All of the energy around you, from the light bouncing into your eyes to the heat coming out of your toaster, comes from an unbroken chain of events going back to the Big Bang.
What’s more, all the energy that will ever exist was created in that moment. This is because energy only ever moves from one place to another, it never truly disappears.
This is the law of the ‘conservation of energy’.
To demonstrate this law, let’s take a closer look at the light coming out of your screen, and where it really comes from.
If you took your screen apart you’d see a backlight, which releases light when electricity (I.e. electrons) flows through it.
Whether you’re using a phone, laptop, or desktop, it might have stored those electrons in a battery for a while but originally it would have got them from a wall outlet.
If you follow your outlet’s wires back far enough, along power lines and then high voltage lines, you’ll most likely end up at a hydroelectric dam, a windfarm, a solar farm, or a coal or nuclear plant – depending on where you live.
All the power lines in a city will generally link up and go back to the same source.
For simplicity let’s just say you’re like me in Sydney and your city is powered by a hydroelectric dam. Once you reach the dam, you’ll find where the electrons came from. The dam has been pushing massive amounts of them into the power lines.
It does this through turbines, which are like giant wheels with blades. Each one contains an electromagnet set up in reverse such that when they turn, they push electrons down the line.
The spinning of the turbines converts one form of energy – movement, into another – electricity.
Hydroelectric dams are able to move the turbines because they tap into the energy that flows all over our planet. This is the energy within the water cycle.
Dams are built on rivers, and they let some water flow through the structure. On its way through, the weight of the water pushes its many turbines.
Let’s keep going.
If we follow the river back to its source, we’d find that all of its water once came from rain.
Rain was created because water evaporated from lakes and oceans and was pulled into the sky, a natural consequence of the sun’s radiation and heat.
This radiation travelled through space, and originated on the Sun’s surface, 150 million km away. The Sun is a ball of super heated plasma, and all of this furious energy comes from nuclear fusion deep within its core.
This nuclear fusion releases the latent energy that is held within the hydrogen atoms that make up the majority of the star, and which are also its fuel.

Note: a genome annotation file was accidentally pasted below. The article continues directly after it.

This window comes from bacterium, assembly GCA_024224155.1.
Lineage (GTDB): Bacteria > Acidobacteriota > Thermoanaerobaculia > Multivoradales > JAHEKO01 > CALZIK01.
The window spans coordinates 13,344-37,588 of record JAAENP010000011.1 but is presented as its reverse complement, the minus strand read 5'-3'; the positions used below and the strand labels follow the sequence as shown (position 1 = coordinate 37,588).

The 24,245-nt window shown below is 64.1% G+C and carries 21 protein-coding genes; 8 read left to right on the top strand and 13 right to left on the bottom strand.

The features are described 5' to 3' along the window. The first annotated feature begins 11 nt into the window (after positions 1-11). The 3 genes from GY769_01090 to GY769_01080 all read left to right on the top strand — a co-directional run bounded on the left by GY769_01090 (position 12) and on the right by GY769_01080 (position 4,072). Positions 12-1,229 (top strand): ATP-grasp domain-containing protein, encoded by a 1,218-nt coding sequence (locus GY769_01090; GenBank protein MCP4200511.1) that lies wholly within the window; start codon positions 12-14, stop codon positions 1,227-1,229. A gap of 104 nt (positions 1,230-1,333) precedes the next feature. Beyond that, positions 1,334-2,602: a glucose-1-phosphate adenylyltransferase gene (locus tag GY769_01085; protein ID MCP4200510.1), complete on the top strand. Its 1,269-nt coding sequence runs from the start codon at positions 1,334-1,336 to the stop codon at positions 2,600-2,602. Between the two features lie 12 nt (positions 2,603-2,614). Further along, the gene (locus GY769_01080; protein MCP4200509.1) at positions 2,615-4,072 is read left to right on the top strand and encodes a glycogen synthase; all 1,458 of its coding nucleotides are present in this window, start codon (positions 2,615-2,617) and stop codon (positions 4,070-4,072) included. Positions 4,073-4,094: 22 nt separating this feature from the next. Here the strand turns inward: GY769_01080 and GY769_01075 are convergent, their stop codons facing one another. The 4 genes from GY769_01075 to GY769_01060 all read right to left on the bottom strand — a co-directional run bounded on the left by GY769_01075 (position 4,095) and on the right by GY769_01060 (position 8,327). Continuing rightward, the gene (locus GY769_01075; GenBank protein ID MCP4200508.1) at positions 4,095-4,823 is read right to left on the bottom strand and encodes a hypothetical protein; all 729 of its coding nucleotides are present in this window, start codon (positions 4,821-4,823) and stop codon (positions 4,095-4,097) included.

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This energy within hydrogen atoms came from their creation, shortly after the Big Bang.
It is interesting to think that if the turbines at the dam stop turning, then your screen will turn off.
If the rain stops falling, eventually the turbines stop.
If the Sun uses up all of its hydrogen, then it never rains again.
Because all the energy in the universe was created during the Big Bang, and it is always moving from place to place, it won’t ever get used up.
However, it might reach equilibrium, and that will mean the end of all chemistry, life, civilisation, and technology.
To explain how this happens, we can imagine the energy of the universe as like the colours in this trippy video.
Source: The Colors of Feelings from Thomas Blanchard.
Imagine that each colour paint is a different type of energy (like heat, light, or electricity.)
Darker coloured paints represents areas of higher density of energy, like a block of firewood.
Lighter coloured paints represent low areas of a low density of energy, like the surrounding air.
When you light a fire, you are pushing heat and light energy from high energy wood to the low energy air, like darker colour paint smearing over lighter coloured paint.
It’s the same on a larger scale, with stars and outer space.
Everything comes from this type of movement of energy. All light, heat, movement, and electricity are possible because of energy flowing from a higher density spot to a low density spot.
The problem is that eventually, the painting will become a uniform grey blob.
There will be a point where the paint is fully mixed up, and there is nowhere that is higher density than anywhere else.
No further movement of energy becomes possible. No moves are left, like cars stuck in ultimate gridlock.
This is called the heat death of the universe. It is where every part of the universe, including everything that used to be galaxies, stars, planets, and computer screens, cools to a temperature that is just a bit warmer than outer space.
Heat death is predicted to lie billions and billions of years in the future, which leaves ample time for millions of civilisations, types of consciousness, and technology.
But most scientists believe that in the end, everything in the universe will fade to grey.